Tips&TricksDecoding the charm and quirks of guinea pigs as pets: Understanding before adopting

Decoding the charm and quirks of guinea pigs as pets: Understanding before adopting

Guinea pigs.
Guinea pigs.
Images source: © Getty Images | 500px
5:59 AM EST, February 23, 2024

Guinea pigs are larger and much more resilient than hamsters, making them increasingly popular pets. They're capable of tolerating light petting and snuggling, making them great adopted family members. However, guinea pigs have a few quirks that might not suit everyone, underscoring the necessity of proper research before making the decision to bring one home.

Understanding the Guinea Pig

Let's start with the basics. Guinea pigs, otherwise known as home cavies, have a diverse context culturally. While they are generally referred to endearingly as pets in Europe, they are primarily bread for meat in South America. Fortunately, the idea of dining on these charming rodents hasn't caught on everywhere. There are many species of guinea pigs, and adults typically measure between 10 to 12 inches, perfect for family homes.

Guinea pigs are naturally social creatures that thrive in herds. A solitary guinea pig may fall into depression; therefore, it's a good idea to buy them in pairs, leading some breeders to refuse selling them singularly. Initially, a guinea pig can be skittish, but they eventually develop a bond with their owner and become quite affectionate over time.

Caring for Guinea Pigs at Home: A Guide

This tiny rodent is active both day and night, but they do enjoy plenty of nap times. Some guinea pigs may even sleep up to 20 hours a day. If you value peaceful nights, it's advisable to keep their cages outside of your bedroom, as they tend to get quite excited in the presence of humans or food, making noises similar to pig grunts. Despite their small size, guinea pigs have fast digestion and may defecate up to 100 times daily, necessitating daily cage cleaning.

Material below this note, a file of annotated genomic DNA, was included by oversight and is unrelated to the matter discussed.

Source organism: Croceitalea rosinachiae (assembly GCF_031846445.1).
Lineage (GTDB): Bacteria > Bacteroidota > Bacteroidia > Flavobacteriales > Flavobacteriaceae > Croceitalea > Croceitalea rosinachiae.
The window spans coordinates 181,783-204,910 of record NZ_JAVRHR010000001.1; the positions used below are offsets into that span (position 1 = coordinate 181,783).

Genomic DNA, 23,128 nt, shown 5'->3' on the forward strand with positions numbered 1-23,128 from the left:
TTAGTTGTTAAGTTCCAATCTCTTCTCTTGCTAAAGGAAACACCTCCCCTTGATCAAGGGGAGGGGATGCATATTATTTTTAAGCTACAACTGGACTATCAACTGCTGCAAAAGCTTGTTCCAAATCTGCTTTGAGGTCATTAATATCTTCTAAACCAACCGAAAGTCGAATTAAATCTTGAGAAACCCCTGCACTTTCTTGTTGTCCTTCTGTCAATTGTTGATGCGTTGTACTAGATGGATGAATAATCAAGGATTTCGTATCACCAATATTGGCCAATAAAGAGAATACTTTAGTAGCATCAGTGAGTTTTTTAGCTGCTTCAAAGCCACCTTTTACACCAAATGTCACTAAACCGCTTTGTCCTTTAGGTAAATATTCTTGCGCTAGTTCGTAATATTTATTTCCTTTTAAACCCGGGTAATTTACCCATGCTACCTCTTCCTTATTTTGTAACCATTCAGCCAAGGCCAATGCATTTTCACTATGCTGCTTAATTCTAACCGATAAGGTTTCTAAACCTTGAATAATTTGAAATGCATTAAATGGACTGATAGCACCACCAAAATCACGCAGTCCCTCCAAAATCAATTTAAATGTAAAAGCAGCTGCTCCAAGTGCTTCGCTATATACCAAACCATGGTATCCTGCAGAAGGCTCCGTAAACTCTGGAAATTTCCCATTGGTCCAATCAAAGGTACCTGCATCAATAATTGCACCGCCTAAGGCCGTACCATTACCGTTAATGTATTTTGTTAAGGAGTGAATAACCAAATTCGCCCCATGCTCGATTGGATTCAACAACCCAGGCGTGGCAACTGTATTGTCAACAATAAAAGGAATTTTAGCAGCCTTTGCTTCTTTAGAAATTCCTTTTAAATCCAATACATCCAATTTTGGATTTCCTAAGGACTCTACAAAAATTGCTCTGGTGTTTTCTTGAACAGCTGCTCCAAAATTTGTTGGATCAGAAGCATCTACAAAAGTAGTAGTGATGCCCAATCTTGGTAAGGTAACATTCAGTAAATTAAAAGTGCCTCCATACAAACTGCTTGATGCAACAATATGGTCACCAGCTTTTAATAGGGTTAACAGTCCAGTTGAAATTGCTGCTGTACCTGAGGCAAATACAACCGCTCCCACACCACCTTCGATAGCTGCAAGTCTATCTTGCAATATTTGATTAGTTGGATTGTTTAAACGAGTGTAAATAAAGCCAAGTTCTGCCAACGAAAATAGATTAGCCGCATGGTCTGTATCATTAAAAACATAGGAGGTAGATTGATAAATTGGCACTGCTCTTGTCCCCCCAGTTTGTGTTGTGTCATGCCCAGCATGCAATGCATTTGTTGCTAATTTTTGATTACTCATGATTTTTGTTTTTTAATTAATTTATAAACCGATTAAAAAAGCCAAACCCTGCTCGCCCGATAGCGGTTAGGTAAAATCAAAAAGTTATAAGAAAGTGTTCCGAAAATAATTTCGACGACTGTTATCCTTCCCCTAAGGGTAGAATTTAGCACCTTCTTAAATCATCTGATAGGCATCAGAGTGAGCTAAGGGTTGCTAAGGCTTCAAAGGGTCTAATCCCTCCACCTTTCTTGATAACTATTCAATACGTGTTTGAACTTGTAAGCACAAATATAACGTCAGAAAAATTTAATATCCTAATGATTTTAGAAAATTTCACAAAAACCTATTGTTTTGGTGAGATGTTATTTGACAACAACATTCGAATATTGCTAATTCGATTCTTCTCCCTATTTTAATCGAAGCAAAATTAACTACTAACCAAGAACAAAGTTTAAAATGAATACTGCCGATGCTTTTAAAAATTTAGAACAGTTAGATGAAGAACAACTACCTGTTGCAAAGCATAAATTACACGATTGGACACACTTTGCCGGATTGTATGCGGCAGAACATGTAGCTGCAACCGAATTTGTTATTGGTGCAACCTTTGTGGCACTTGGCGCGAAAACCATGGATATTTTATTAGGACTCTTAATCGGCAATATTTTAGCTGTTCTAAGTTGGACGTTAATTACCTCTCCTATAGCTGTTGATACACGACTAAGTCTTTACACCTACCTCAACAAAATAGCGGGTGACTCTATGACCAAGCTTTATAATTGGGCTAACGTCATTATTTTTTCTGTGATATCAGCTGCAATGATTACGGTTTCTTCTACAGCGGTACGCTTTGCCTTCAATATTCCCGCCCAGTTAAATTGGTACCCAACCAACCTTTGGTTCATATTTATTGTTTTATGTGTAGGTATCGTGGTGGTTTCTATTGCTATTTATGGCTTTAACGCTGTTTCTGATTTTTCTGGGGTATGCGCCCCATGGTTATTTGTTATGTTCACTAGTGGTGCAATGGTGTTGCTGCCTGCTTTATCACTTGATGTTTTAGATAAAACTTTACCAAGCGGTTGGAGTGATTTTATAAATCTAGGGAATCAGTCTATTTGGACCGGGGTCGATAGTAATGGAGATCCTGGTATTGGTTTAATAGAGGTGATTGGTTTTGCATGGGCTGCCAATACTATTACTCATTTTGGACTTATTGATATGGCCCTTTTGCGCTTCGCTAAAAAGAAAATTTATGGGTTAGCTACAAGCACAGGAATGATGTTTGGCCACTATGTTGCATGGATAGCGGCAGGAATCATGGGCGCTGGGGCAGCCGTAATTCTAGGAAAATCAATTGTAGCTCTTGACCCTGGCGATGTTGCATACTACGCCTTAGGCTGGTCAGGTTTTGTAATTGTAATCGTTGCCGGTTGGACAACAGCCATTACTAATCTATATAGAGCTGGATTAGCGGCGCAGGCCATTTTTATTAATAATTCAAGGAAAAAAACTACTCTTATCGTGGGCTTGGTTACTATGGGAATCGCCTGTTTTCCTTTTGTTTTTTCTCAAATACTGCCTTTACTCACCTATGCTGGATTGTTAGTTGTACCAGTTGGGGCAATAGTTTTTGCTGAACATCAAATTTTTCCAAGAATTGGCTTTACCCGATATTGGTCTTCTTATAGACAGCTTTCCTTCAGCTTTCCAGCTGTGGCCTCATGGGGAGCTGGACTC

When setting up space for your pet, remember to include a private house where it can retreat when feeling insecure. This can be particularly useful during their early days in a new environment when the pet isn't fully tamed yet. As for their interaction with other animals, they generally coexist peacefully, but it's wise not to leave them unsupervised with other pets.

When handling a guinea pig, ensure a secure grip and place it on hard surfaces where it can roam freely. It's worth noting that with proper care, these adorable rodents can live for about seven years, while the world record for the oldest guinea pig is 14 years and 10 months, securing a spot in the Guinness Book of Records.

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